United States District Court, C.D. California
Wesley J. Coleman
Dean Borders, et al.
PRESENT: HONORABLE SUZANNE H. SEGAL, UNITED STATES MAGISTRATE
CIVIL MINUTES - GENERAL
ENTRY: ORDER TO SHOW CAUSE WHY THE MAGISTRATE JUDGE SHOULD
NOT RECOMMEND THAT THIS ACTION BE DISMISSED AS SUCCESSIVE
April 23, 2018,  Wesley J. Coleman, a California state
prisoner proceeding pro se, constructively filed a
habeas petition pursuant to 28 U.S.C. § 2254 (the
“Petition”). Petitioner is challenging his August
9, 1999 conviction by a Los Angeles County jury for
possession of a firearm by a felon and felony evading.
(Petition at 2). The jury also found true that Petitioner had
sustained four prior serious or violent felony convictions
within the meaning of California's Three Strikes law.
See People v. Coleman, 2001 WL 1250396, at *1
(Cal.Ct.App. Oct. 18, 2001). Petitioner claims that he is
entitled to federal habeas relief because his sentence of
twenty-eight years to life is cruel and unusual, his trial
counsel was ineffective, and the jury did not find all the
facts essential to his punishment. (Id. at 5-6).
However, the Petition appears to be successive.
Antiterrorism and Effective Death Penalty Act
(“AEDPA”) applies to the instant Petition because
Petitioner filed it after AEDPA's effective date of April
24, 1996. Lindh v. Murphy, 521 U.S. 320, 336 (1997).
Under AEDPA, a petition is considered
“successive” if it challenges “the same
custody imposed by the same judgment of a state court”
as a prior petition. Burton v. Stewart, 549 U.S.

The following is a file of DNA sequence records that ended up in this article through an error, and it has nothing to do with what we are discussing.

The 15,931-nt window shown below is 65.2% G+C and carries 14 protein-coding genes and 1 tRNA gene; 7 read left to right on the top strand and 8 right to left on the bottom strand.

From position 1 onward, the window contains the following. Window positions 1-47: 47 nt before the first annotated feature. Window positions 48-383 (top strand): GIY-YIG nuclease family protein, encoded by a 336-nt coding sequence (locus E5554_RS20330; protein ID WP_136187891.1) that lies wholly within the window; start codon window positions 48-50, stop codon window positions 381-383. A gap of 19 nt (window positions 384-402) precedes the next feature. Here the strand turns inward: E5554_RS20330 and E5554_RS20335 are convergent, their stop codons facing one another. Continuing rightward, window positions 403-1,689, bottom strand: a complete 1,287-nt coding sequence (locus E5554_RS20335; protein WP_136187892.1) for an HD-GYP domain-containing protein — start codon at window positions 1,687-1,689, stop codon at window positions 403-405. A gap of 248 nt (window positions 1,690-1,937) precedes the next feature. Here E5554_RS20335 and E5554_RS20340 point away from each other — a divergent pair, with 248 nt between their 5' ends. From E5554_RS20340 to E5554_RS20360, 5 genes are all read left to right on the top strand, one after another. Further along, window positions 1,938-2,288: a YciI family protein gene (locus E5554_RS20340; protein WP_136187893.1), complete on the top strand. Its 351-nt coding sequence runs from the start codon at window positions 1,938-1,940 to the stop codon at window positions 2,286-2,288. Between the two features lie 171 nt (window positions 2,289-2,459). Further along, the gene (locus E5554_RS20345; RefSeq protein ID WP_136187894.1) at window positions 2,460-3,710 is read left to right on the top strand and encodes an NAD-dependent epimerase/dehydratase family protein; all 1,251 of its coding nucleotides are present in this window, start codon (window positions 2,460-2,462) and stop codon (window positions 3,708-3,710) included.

147, 153 (2007) (per curiam). AEDPA prohibits the filing of a
second or successive petition in district courts unless the
petitioner first obtains permission from the appropriate
court of appeals. See 28 U.S.C. § 2244(a)(3)(A)
(“Before a second or successive application permitted
by this section is filed in the district court, the applicant
shall move in the appropriate court of appeals for an order
authorizing the district court to consider the
application.”); see also Burton, 549 U.S. at
152-53 (quoting 28 U.S.C. § 2244(b)(3)(A)).
[a] prisoner asserts a claim [in a successive petition] that
he has already presented in a previous federal habeas
petition, the claim must be dismissed in all cases. And if
the prisoner asserts a claim that was not presented
in a previous petition, the claim must be dismissed unless it
falls within one of two narrow
exceptions.” Tyler v. Cain, 533 U.S. 656, 661
(2001). However, “[e]ven if a petitioner can
demonstrate that he qualifies for one of these exceptions, he
must [still] seek authorization from the court of appeals
before filing his new petition with the district
court.” Woods v. Carey, 525 F.3d 886, 888 (9th
instant Petition appears to challenge the same 1999
conviction and sentence that Petitioner has previously
challenged in this Court in at least three other
habeas petitions.In the first prior petition, filed on
January 27, 2004, Petitioner argued, among other grounds for
federal habeas relief, that his sentence was cruel and
unusual, his counsel was ineffective, and the court and the
prosecutor committed various instances of misconduct.
(See Wesley J. Coleman v. Pat Vasquez, CV 04-0573
DDP (CT) (“Prior Petition I”), as summarized in
Report and Recommendation, Dkt. No. 15 at 6-7). On July 6,
2004, the Court denied Prior Petition I as untimely, and, in
the alternative, on the merits, and dismissed the action with
prejudice. (See id. at 8-16 (timeliness analysis)
& 17-22 (merits analysis); Dkt. Nos. 20 (Order
Accepting), 21 (Judgment)). The Ninth Circuit denied
Petitioner's request for a certificate of appealability
on January 18, 2005. (See Dkt. No. 28).
filed the second prior petition on January 25, 2006. (See